Federal Estate Tax Law Changes for 2011 and 2012

On January 1, 2011, as we welcomed the new year we also welcomed the largest exemption from federal estate taxes ever for married couples – a whopping $10 million exemption.

President Obama signed the Tax Relief, Unemployment Insurance Reauthorization, and Job Creation Act on December 17, 2010. This new law provides changes to the rules governing federal estate taxes, gift taxes and generation-skipping transfer taxes for the 2010, 2011 and 2012 tax years.


For deaths occurring in 2010, the decedent’s heirs will have the choice of applying the 2011 federal estate tax (making use of the “unlimited step up basis”) or applying the 2010 unlimited exemption (making use of the “modified carryover basis”). The tax basis choice of rules determines how the heirs calculate their taxable gain when they sell property they have inherited. In general, for the vast majority of families, the better choice is the 2011 rules; the $5 million exemption is so large that more than 99.5% of estates will not owe any tax.

Here is a summary of what the new law provides for the estates of decedents who die in 2011 or 2012:

Sets new and unified estate tax, gift tax and generation-skipping transfer tax exemptions and rates. For 2011 and 2012, the federal estate tax exemption will be $5.0 million and the estate tax rate for estates valued over this amount will be 35%. The estate tax has also become unified with federal gift and generation-skipping transfer taxes such that the gift tax exemption and generation-skipping transfer tax exemption will be $5.0 million each and the tax rate for both of these taxes will also be 35%.

Offers “portability” of the federal estate tax exemption between married couples. In 2009 and prior years, married couples could pass on two times the federal estate tax exemption by including “Credit Trusts” (also called “AB Trusts”) in their estate plan. The new law eliminates the need for Credit Trust planning for federal estate taxes (however, see below for Washington state estate taxes) by allowing married couples to add any unused portion of the estate tax exemption of the first spouse to die to the surviving spouse’s estate tax exemption. This will effectively allow married couples to pass $10 million on to their heirs free from estate taxes with absolutely no planning at all. Note that portability was not applied retroactively to January 1, 2010, and is only available for deaths that occur during the 2011 and 2012 tax years.

Definition of Portability of the Estate Tax Exemption.  In simple terms portability of the federal estate tax exemption between married couples means that if the first spouse dies and doesn’t use up all of his or her federal exemption from estate taxes, then the exemption that the deceased spouse didn’t use will be transferred to the surviving spouse’s exemption so that he or she can use the deceased spouse’s unused exemption plus his or her own exemption when the surviving spouse later dies.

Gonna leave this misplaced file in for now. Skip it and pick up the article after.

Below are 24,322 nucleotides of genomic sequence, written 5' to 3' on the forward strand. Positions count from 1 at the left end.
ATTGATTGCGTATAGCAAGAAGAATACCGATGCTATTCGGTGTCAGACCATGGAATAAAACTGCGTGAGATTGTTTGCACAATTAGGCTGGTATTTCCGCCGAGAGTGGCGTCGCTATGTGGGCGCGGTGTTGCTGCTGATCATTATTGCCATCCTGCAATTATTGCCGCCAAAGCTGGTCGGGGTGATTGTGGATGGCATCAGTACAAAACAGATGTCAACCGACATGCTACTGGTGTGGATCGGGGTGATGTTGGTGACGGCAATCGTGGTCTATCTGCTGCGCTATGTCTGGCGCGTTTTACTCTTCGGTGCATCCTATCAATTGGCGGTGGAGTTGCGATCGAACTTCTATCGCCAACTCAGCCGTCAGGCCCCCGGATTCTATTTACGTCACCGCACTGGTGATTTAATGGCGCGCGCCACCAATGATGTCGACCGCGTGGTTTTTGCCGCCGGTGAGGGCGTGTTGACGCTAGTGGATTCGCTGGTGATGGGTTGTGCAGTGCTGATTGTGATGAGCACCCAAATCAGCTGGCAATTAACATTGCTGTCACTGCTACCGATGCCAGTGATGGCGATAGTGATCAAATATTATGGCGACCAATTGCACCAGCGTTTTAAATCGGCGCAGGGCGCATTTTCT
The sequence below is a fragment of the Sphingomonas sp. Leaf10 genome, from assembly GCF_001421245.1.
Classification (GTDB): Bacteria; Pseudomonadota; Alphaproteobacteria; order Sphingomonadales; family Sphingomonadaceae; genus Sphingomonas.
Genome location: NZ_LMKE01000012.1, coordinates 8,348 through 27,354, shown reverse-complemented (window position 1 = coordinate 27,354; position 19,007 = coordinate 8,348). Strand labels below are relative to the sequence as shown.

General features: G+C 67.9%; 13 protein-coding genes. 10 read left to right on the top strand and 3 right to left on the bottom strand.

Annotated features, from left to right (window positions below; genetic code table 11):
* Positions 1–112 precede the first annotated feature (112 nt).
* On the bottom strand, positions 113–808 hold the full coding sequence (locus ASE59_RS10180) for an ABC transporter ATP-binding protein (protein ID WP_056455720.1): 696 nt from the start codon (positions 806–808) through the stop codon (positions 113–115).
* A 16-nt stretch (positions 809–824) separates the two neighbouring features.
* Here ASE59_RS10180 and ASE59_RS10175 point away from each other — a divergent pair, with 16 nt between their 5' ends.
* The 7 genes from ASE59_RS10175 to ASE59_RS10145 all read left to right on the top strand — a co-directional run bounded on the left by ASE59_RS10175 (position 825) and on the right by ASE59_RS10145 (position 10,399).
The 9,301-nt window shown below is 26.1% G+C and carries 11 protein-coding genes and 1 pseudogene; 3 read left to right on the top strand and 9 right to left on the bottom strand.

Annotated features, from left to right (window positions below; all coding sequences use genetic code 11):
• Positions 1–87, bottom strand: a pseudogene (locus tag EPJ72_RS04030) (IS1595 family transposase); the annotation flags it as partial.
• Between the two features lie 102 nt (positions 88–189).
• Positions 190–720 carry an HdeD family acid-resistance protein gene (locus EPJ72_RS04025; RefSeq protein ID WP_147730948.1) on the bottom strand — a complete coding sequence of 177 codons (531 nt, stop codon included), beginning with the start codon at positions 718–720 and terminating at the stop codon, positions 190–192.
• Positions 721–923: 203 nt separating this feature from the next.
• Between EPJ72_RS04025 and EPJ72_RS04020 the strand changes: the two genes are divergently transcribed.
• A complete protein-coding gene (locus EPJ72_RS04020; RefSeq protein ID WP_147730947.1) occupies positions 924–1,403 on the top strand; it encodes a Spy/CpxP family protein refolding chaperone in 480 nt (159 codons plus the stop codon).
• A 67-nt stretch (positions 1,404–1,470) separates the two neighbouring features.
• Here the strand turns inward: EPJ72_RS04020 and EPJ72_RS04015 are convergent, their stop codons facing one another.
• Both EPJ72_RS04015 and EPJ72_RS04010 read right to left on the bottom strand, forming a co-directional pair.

Definition of Generation Skipping Tax.  A generation skipping tax is a tax that is assessed on property that is passed from one generation to a generation that is two or more levels below the generation of the person who is making the transfer.

For example, a transfer of property from a grandparent to a grandchild while the child of the grandparent is alive would be subject to the generation skipping transfer tax. In addition, a transfer from one person to an unrelated person who is 37 1/2 years or more younger than the person making the transfer is subject to the generation skipping transfer tax.

Definition of Gift Tax: A gift tax is a tax assessed on the value of property that is gifted from one person to another. The person who makes the gift is the one responsible for paying the gift tax and reporting the gift to the IRS on Form 709 while the person who receives the gift will not need to report the gift as part of their income.

In 2011, federal law exempts the first $13,000 of gifted property to each individual from the federal gift tax. This dollar amount is referred to as the “annual exclusion from gift tax.”

Gifts to spouses who are U.S. citizen are exempt from gift taxes due to the unlimited marital deduction. In 2010, gifts made to spouses who are not U.S. citizens were exempt up to the first $134,000 and this amount has increased to $136,000 in 2011.


The State of Washington has its own estate tax separate from the federal estate tax. The state estate tax has been in place since 2005.  Currently, there is a $2 million exemption in the State of Washington, with a 10% tax that climbs up to 19% at $9 million and above.  If a decedent has a gross estate or a taxable estate plus taxable gifts of $2.0 million or more, the estate is required to file a Washington State estate tax return.  If the decedent has a gross estate or taxable estate plus taxable gifts of $5.0 million or more for 2011, the estate is required to file a Washington State estate tax return and include a copy of the filed federal estate tax return.

If a married couple’s combined estate is valued at $2.0 million or more, their Last Will and Testaments should include a Credit Trust and Marital Trust to 1) preserve some or all of the $2.0 million State of Washington exemption of the first spouse to die and 2) delay the payment of State of Washington estate taxes on any amounts in excess of the $2.0 million.  Retirement accounts and life insurance death-benefit values are included when valuing a person’s estate for both federal and state estate tax purposes.

If you have questions regarding the above or need assistance with your estate plan, please call us at (206) 621-1600 or email Gary Gill at garygill@pugetlaw.com.


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